ApplicationDescriptor ui = new ApplicationDescriptor(ad, new String[] { });
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What is the ApplicationDescriptor and why do i get on error on it? Even if i put the .xml name gets me an error. – donparalias Apr 17 '13 at 8:03
@donparalias, are you talking about the ApplicationDescriptor class, or the BlackBerry_App_Descriptor.xml file? Those are different things. The last 4 lines in my answer are Java code to use, to launch the UI app. The BlackBerry_App_Descriptor.xml is a configuration file of sorts for your app. This is normally generated by the BlackBerry Eclipse plugin when you create a new project. It's usually at the root of your project, on your hard disk. – Nate Apr 17 '13 at 8:15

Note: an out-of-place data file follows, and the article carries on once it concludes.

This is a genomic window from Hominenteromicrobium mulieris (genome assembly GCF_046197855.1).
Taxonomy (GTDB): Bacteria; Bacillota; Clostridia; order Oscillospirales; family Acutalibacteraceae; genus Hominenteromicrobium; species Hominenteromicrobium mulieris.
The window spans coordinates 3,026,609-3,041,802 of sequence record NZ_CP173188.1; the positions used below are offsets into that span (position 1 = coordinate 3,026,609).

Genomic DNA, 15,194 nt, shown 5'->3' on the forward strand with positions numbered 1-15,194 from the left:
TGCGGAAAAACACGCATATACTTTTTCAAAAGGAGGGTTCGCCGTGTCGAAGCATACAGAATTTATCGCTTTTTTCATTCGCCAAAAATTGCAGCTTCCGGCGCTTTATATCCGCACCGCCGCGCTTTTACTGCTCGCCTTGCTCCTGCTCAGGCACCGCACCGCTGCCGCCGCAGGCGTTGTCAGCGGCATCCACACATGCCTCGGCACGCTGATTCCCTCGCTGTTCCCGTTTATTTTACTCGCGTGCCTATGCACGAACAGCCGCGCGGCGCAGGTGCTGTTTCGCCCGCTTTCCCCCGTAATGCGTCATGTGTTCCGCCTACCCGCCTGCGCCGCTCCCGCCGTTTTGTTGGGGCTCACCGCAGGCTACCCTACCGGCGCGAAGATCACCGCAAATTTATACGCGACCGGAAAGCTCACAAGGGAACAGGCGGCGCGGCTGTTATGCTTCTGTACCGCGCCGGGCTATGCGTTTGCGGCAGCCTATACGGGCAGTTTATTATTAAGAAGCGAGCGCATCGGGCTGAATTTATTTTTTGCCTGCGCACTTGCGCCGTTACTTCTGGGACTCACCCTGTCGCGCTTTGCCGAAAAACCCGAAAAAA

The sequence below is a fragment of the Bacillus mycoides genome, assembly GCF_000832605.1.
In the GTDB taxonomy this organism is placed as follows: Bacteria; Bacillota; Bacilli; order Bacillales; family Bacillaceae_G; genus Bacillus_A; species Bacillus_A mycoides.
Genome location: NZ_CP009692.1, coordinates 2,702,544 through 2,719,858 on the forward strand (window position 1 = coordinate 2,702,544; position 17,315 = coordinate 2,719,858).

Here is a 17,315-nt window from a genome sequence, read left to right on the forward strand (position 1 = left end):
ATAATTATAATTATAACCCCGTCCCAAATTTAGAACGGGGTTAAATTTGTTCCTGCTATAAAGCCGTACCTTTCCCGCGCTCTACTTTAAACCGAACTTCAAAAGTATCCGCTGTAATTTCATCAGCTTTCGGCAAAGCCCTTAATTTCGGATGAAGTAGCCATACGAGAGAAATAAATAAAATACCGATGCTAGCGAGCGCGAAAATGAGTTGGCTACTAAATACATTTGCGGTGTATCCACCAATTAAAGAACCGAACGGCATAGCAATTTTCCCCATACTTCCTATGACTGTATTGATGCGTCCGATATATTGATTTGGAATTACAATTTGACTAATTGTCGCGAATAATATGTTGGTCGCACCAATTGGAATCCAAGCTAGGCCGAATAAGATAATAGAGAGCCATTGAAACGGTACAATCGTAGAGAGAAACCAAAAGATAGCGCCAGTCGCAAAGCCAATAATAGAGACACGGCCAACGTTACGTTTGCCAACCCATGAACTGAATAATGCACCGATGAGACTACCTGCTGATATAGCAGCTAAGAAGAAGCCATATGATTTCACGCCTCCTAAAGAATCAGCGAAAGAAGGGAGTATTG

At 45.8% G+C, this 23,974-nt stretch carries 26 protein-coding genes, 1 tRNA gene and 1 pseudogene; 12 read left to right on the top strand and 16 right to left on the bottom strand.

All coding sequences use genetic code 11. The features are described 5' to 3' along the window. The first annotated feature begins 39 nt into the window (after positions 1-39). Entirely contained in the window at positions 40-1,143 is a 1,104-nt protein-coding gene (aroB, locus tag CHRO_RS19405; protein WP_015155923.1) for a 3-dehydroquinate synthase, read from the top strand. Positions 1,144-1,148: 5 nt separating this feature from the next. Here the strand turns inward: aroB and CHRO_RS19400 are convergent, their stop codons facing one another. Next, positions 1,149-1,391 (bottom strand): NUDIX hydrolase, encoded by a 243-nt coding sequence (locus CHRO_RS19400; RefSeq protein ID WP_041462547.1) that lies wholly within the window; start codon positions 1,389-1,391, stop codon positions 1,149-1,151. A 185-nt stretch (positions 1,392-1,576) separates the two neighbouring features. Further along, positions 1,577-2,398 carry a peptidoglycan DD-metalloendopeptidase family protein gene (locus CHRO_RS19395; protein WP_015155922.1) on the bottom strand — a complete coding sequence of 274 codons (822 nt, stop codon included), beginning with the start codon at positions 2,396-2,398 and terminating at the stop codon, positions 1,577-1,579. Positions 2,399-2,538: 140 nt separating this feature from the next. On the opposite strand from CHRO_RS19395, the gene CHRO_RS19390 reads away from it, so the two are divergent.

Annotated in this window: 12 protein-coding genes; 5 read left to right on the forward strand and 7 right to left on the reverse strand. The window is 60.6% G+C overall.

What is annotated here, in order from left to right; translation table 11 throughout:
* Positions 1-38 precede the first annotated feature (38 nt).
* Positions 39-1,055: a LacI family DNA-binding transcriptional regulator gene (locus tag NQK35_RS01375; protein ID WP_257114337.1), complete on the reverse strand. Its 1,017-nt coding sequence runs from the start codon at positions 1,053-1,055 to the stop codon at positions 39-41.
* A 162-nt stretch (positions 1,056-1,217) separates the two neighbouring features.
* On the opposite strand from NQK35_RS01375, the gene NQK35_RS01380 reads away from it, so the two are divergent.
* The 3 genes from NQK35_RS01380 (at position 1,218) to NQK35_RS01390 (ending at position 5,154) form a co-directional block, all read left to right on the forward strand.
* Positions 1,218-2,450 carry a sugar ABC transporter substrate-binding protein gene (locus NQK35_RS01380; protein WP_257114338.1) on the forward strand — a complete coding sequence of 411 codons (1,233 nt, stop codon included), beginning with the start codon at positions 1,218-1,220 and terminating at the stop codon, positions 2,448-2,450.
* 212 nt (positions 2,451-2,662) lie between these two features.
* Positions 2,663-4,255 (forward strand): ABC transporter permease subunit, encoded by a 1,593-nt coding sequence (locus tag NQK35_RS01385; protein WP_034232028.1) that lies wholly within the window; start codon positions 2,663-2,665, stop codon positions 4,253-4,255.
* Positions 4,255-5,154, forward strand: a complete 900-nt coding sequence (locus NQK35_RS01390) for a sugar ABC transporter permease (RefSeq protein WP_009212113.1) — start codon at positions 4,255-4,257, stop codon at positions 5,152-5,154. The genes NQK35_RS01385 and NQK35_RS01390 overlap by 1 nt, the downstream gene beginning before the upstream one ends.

I mean the last 4 lines. Ok the errors where cause i wasnt importing some classes , and didnt use a try. but even now that i do , it doesnt start my application. – donparalias Apr 17 '13 at 8:36
@donparalias, is your main(String[]) method coded up the way mine is above? It needs to be. That code relies on having two separate entry points in the same application. The same main(String[]) method must handle both the background launch, and the UI app launch. The background (push) service will get run by passing -push as an argument, and the UI app gets started if there are no arguments. – Nate Apr 17 '13 at 9:03
class EntryPointForApplication extends UiApplication {

    private static EntryPointForApplication theApp;

    public EntryPointForApplication() { 
        GUIApplication scr = new GUIApplication(); 


Read this also How to setup alternate entry point in Blackberry application?

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What is the use of the static member? – adwiv Apr 17 '13 at 6:28
@adwiv if you see the link i shared you will come to know how its using in further (in main method there ) – sᴜʀᴇsʜ ᴀᴛᴛᴀ Apr 17 '13 at 6:31